For employees faced with substance abuse issues, the decision to check into a rehabilitation center is never easy. How will the employee/patient survive financially while out of work? Faced with the need to attend drug or alcohol addiction treatment, either as a resident or on an outpatient basis, most people will be unable to continue working in the interim. Maintaining a job during rehab is a big concern for many people; from all walks of life.  Holding onto a job may seem more important than rehab, but failing to get treatment usually does not end well for the addict or alcoholic. Untreated substance abuse follows its victim and his or her problems pile up on them in rapid succession. Most who decide against treatment eventually get fired or destroy their career path. So, what is the best way to handle the issue of substance abuse treatment with one’s employer?

After all an employer is rightly concerned about the employee's substance abuse and possible absence from work for treatment. The employer is faced with being shorthanded while the employee is in treatment. In most cases, in am employment-at-will jurisdiction absences or active drug or alcohol use/abuse can often be a lawful reason for firing an employee. For example, if an employee misses work for several days as a result of addiction, his or her job would not be protected.

Many employers have confidential Employee Assistance Programs (EAP) with policies that allow for employee retention after substance abuse treatment. However, employers are not required to have such programs. For employees with substance abuse issues, the Family and Medical Leave Act (FMLA) can be of assistance. The FMLA provides covered employees of covered employers with up to 12 weeks of leave every 12 months in order to handle a serious health condition that prohibits him from working. This includes addiction treatment.

The employer is required to return the employee to the same or similar position to the one held at the time the leave began. However, the FMLA applies only to companies that employ fifty or more employees. Additionally, to be eligible, the employee must have worked for 12 months for the employer and completed at least 1250 hours of employment in the period leading up to the FMLA leave.

If substance abuse is an issue for you, take care of yourself and realize there is hope in the form of both employer sponsored programs such as the EAP, and consider exercising your rights under the  FMLA.  Also, remember that a recovering (and not currently using) drug addict may be covered by the Americans With Disabilities Act (ADA) which prohibits discrimination against employees or applicants on the basis of disability.  In certain cases, a former drug user may be a qualified individual with a disability.  The ADA covers employers with 15 or more employees.  Please contact an experienced local employment attorney if you feel your rights under the FMLA or the ADA are being affected by your employer.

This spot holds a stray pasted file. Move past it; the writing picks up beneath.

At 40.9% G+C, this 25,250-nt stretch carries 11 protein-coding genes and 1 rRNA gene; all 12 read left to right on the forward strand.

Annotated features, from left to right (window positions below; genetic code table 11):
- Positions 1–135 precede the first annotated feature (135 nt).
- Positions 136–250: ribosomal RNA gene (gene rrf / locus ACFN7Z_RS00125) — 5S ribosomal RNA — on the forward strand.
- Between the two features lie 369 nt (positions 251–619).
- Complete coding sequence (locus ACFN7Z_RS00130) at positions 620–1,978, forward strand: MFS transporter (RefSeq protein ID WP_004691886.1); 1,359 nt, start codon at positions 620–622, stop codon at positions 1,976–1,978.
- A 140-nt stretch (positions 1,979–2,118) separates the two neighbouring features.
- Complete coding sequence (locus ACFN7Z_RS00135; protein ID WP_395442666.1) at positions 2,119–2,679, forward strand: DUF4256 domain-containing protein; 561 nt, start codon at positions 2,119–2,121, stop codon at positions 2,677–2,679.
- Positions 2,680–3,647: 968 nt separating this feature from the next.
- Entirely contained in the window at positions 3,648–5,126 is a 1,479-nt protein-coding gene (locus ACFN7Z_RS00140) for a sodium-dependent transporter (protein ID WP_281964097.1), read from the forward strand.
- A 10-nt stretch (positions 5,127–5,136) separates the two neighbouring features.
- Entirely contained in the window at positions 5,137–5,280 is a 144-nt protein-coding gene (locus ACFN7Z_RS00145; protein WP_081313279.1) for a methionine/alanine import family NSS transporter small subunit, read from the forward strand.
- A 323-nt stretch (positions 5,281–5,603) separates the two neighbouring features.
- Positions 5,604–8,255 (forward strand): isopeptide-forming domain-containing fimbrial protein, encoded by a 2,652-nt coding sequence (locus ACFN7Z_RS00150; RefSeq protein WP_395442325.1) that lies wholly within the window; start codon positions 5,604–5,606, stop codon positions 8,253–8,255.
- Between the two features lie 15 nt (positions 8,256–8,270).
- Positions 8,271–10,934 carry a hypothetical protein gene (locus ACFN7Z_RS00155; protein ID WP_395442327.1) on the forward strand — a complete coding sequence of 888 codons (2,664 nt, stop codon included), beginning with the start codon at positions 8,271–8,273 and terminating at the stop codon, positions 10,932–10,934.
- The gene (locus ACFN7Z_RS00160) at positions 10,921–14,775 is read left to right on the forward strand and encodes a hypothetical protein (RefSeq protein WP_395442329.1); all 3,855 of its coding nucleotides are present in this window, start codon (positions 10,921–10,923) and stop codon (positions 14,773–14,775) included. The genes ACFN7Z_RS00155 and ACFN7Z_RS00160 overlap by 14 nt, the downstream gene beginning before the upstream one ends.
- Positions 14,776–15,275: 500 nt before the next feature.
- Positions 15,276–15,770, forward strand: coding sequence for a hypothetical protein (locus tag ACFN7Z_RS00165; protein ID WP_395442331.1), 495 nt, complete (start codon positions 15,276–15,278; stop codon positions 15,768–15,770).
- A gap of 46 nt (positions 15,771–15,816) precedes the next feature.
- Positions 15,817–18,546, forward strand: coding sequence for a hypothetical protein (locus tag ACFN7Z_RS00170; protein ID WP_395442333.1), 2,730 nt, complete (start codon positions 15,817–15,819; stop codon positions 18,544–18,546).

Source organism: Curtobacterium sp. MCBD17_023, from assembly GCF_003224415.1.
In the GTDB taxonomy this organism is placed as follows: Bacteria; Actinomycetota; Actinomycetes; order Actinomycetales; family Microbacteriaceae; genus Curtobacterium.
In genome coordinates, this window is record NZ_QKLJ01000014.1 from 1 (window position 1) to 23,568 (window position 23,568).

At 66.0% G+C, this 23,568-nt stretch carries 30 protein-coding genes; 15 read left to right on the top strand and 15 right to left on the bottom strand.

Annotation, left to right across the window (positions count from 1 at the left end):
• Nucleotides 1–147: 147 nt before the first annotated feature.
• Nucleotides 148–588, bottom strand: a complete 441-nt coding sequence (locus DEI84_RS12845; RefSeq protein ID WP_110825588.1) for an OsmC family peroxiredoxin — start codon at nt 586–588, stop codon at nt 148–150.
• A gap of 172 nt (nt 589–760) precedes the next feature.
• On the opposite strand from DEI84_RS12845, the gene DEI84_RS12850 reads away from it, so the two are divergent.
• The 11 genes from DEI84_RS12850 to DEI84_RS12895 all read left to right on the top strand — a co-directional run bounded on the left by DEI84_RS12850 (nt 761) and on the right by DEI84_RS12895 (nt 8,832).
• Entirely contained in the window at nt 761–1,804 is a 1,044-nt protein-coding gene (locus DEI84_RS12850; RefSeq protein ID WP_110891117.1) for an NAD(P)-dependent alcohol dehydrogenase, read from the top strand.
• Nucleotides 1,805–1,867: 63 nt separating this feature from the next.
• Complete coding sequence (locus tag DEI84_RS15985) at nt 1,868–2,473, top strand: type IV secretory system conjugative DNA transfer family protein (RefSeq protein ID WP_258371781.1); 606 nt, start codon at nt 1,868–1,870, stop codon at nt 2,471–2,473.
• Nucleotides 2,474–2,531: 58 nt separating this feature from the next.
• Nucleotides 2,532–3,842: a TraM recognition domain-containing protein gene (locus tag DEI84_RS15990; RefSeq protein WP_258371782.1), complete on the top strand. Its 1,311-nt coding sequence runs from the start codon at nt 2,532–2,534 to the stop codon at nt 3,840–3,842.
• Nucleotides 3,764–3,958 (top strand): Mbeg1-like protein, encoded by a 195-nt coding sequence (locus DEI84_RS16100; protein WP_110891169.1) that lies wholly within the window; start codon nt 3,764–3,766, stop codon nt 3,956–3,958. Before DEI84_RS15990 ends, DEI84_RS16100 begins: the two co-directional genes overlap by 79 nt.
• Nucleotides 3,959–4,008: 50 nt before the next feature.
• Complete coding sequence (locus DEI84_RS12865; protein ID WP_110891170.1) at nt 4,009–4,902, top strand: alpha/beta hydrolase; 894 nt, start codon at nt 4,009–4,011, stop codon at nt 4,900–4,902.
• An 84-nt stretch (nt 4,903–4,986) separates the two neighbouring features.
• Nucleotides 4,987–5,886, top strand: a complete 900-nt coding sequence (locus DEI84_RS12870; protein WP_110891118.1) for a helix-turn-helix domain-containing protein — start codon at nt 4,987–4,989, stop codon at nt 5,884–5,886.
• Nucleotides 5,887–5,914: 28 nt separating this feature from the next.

Sunday, September 2, 2012

Too Young To Experience Age Discrimination? Maybe Not…

When exactly does age discrimination begin to creep into the workplace? A recent survey of 900 senior level executives by career counseling firm Gray Hair Management found that age discrimination for mid and senior level management positions can begin just after age 40.  24 percent of these executives knew of cases in their respective companies in which they believed men and women in their 40’s had been passed over for promotions solely due to their ages.  A surprising 73 percent of these executives believed that they themselves had missed job opportunities because of age discrimination.

Age discrimination has been unlawful in the U.S. since 1967. Work experience is of great importance, but over 80 percent of the executives surveyed responded that experience works only to a certain point. Then, in their opinion, age plays more of a role in hiring than experience. Over that past decade, especially during the economic downturn, many mid-level managers found themselves staring at unemployment for the first time after working decades for the same company. North Carolina has been hit especially hard by imported goods, which have virtually ended textile and furniture manufacturing in the state.

Mid-career workers have the most difficult time finding new positions, and when they do, it is at a substantially reduced rate of pay and benefits. Unfortunately, companies looking to cut costs often target long-time workers that have seniority and higher pay levels. Buzz words such as “staff reductions”, “cost management plan“corporate reorganization” or “job eliminations” are often used. Then they hire replacement workers at much lower pay levels. 

If you believe that you have been subjected to age discrimination, you have to file a charge with the US Equal Employment Opportunity Commission (EEOC) within either 180 or 300 days of the unlawful act.  However, you should consider consulting with an experienced employment attorney prior to filing with the EEOC.  Why? Because the EEOC will not act as your advocate; an attorney will.

For more information on the EEOC, you can visit its website by clicking here.

Tuesday, August 28, 2012